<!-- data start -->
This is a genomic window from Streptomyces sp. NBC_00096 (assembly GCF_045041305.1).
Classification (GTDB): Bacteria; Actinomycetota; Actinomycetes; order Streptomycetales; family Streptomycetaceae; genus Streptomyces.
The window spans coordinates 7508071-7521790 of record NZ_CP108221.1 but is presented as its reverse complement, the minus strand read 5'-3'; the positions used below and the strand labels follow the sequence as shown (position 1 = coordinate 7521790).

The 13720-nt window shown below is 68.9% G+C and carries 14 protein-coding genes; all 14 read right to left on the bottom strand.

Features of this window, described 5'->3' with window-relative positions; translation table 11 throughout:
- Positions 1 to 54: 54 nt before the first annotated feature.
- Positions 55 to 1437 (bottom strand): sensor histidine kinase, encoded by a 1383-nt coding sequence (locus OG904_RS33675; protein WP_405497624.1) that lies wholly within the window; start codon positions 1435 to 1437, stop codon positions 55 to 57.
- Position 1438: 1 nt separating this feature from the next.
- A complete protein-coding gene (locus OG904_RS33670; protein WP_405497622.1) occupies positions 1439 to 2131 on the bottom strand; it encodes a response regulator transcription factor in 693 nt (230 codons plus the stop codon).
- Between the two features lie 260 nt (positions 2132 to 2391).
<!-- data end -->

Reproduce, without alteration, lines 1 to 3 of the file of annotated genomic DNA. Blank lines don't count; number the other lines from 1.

This is a genomic window from Streptomyces sp. NBC_00096 (assembly GCF_045041305.1).
Classification (GTDB): Bacteria; Actinomycetota; Actinomycetes; order Streptomycetales; family Streptomycetaceae; genus Streptomyces.
The window spans coordinates 7508071-7521790 of record NZ_CP108221.1 but is presented as its reverse complement, the minus strand read 5'-3'; the positions used below and the strand labels follow the sequence as shown (position 1 = coordinate 7521790).